Appellate Advocacy Blog

Editor: Tessa L. Dysart
The University of Arizona
James E. Rogers College of Law

Wednesday, September 17, 2014

BP Counsel Fiddles With Line Spacing in Federal Filing

This is the kind of basic advocacy blunder that is hard to believe, but it's being reported that BP's counsel fiddled with the formatting to file an over-length brief without permission.While this happened in federal district court, it's a fundamental advocacy issue worth reporting here. In a filing related to the Deepwater Horizon oil rig spill in 2010, BP's counsel tried to slip one past Eastern District of Louisiana Judge Carl Barbier. He was not fooled or amused.

After noting that it had already allowed BP to file a brief ten pages longer than the usual twenty-five-page limit, the Court explained:

"BP’s counsel filed a brief that, at first blush, appeared just within the 35-page limit. A closer study reveals that BP’s counsel abused the page limit by reducing the line spacing to slightly less than double-spaced. As a result, BP exceeded the (already enlarged) page limit by roughly 6 pages. The Court should not have to waste its time policing such simple rules—particularly in a case as massive and complex as this. Counsel are expected to follow the Court’s orders both in letter and in spirit. The Court should not have to resort to imposing character limits, etc., to ensure compliance. Counsel’s tactic would not be appropriate for a college term paper. It certainly is not appropriate here. Any future briefs using similar tactics will be struck."

Judge Barbier was far more generous than I would have been. Still, even without a harsh penalty, this will make good material for my appellate advcocacy class lesson on ethos in a few weeks. For a company that wants to be viewed as one that follows the rules and cares about details, this kind of angle-shooting by its counsel seems counter-productive.

A former clerk for Judge Barbier, Alabama Law Professor Montré Carodine, reads between the lines to suggest: "The subtext seems to be Judge Barbier saying, 'Look, every time I give you an inch you take a mile, and I'm tired of it,'" (as quoted in the NPR piece on the matter). I'm not sure what evidence exists to show repeated offenses, but fiddling with the formatting after being allowed to increase your brief by 40% does seem to be the kind of presumptious greed Carodine's idiom suggests.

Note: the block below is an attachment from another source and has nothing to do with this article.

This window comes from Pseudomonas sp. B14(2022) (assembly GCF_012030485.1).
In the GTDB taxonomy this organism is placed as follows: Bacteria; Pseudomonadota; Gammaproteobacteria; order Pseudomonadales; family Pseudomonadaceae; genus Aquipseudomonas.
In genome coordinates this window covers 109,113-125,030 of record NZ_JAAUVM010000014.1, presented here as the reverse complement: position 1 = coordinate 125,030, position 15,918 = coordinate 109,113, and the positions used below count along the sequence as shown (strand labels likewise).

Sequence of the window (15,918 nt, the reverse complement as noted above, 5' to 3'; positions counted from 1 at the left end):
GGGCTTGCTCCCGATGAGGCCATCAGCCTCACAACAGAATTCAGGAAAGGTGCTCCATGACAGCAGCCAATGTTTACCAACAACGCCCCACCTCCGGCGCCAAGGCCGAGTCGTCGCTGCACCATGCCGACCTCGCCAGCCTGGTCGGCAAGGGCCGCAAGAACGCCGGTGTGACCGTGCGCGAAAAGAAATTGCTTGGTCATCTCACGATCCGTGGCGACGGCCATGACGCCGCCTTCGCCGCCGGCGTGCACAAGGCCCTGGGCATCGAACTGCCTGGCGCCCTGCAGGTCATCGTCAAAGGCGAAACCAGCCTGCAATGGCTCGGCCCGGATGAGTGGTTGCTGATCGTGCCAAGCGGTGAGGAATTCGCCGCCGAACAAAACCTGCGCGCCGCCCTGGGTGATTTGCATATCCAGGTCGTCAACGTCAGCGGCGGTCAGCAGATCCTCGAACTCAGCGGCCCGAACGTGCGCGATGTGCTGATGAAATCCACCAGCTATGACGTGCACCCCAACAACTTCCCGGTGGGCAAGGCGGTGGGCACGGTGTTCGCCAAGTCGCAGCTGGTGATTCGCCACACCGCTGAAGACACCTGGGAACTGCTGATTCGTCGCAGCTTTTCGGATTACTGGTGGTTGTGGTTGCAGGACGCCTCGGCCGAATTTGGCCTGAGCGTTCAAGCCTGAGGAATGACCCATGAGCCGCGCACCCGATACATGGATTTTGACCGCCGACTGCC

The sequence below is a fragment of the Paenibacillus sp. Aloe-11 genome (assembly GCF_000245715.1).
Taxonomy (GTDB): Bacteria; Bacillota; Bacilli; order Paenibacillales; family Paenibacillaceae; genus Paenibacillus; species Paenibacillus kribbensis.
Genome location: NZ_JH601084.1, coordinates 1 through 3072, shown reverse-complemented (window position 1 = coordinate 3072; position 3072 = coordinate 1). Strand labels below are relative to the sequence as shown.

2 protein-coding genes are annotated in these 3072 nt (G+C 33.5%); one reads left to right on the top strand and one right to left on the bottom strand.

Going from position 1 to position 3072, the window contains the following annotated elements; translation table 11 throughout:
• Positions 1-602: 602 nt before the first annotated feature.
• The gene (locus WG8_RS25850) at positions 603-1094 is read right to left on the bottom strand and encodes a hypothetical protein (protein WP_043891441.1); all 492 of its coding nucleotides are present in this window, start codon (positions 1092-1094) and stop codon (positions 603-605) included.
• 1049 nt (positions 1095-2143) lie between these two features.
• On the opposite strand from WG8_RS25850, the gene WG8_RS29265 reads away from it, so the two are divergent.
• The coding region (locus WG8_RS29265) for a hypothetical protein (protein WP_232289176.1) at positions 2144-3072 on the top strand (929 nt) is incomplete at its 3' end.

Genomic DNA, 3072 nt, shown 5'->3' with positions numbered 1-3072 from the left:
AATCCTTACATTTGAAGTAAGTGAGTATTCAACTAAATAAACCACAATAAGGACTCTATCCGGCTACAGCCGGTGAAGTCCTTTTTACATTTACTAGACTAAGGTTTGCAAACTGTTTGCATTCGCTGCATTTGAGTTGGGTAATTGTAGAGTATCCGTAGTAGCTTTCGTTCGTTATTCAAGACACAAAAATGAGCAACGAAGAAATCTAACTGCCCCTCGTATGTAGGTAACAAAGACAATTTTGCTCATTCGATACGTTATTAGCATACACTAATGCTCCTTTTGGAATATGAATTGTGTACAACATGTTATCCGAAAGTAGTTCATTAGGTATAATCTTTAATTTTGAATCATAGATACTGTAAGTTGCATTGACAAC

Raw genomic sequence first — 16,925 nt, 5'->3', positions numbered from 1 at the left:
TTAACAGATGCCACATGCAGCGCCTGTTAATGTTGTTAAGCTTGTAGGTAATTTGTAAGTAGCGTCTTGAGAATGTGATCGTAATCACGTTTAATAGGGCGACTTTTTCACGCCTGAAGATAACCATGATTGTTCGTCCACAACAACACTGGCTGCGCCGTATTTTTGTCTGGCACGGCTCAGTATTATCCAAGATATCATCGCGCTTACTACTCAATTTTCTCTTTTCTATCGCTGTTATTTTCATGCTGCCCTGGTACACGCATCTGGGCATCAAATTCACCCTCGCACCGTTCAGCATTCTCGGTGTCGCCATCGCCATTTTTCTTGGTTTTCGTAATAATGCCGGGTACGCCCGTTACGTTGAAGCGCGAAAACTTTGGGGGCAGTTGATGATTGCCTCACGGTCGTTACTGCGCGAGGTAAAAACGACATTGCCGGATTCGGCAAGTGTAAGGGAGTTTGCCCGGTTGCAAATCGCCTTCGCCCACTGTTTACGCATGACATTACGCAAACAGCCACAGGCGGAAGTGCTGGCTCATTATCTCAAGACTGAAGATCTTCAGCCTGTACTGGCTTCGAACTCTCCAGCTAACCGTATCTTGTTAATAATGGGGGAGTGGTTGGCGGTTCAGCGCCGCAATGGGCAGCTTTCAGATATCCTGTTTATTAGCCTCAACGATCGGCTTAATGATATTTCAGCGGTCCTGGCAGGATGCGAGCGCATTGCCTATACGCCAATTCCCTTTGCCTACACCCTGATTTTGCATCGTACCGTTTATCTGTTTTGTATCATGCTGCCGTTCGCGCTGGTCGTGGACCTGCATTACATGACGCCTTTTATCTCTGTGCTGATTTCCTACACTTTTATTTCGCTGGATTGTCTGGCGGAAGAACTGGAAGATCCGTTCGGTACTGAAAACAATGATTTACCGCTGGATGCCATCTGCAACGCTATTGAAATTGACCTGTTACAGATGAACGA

I wonder how often this occurs. Does it slip past judges with any frequency? Is there any creditable explanation for changing the formating? Any one want to defend the practice?


Hat tip to reader Maryanne Heidemann

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I'd like some actual proof the document was not double spaced. I note the judge did not offer any support for the claim that a double spaced document would only have 23 lines per page.

Posted by: pc | Sep 17, 2014 12:24:26 PM

If the court wanted to limit how many lines appear on a page, it should have done that. At the very least, it should define what it means by "double spacing." *Double* spacing is a line twice the size of text. For 12-point text, that's a line 24 points high. A page of 12-point Times New Roman text with 1-inch margins at 24-point line spacing has 27 lines. Using Microsoft Word's wider "double" spacing, which is actually 233% line spacing (that's more than double, or 200%) produces a page with 23 lines. All that said, the best way to limit the length of a filing is a word limit. The court needs to get its facts straight before admonishing lawyers for such a minor thing. And NPR should understand what's going on before filing a story comparing BP's lawyers to school kids.

Posted by: Josh Tatum | Sep 17, 2014 12:55:02 PM

Pages 139–141 of Matthew Butterick’s _Typography for Lawyers_ describe Microsoft Word’s “peculiar line spacing math,” and the same information can be found on Butterick’s Practical Typography at In fact, Mr. Butterick specifically recommends using *true* double spacing on page 204 and says to “set your line spacing to exactly twice the point size of the body text,” which in the case of 1″ margins gives 27 lines per page. As Mr. Tatum pointed out above, the problem here is that Judge Barbier is ignorant of the fact that for some reason Word’s “double spacing” is not in fact double spacing—it adds extra space. BP’s brief was perfectly compliant with a rule requiring double-spaced text.

Posted by: Robert Ralston | Sep 17, 2014 2:56:14 PM

When I was in practice this kind of thing wasn't common, but it wasn't that rare, either - often we just adjusted to "true" double spacing, but sometimes we'd go a little further. Usually, no one got called out over it, but a few years ago there was this:

Posted by: Ann Lipton | Sep 22, 2014 1:23:04 AM

I'm with Josh. The word limit is the only efficient way to avoid mistakes by a judge, curb silly tricks by litigants, and let people format things better. I don't see any reason even to require double spacing. Books aren't double spaced, and for a good reason: single spacing reads better.

Posted by: Michael Orenstein | Sep 22, 2014 12:28:07 PM

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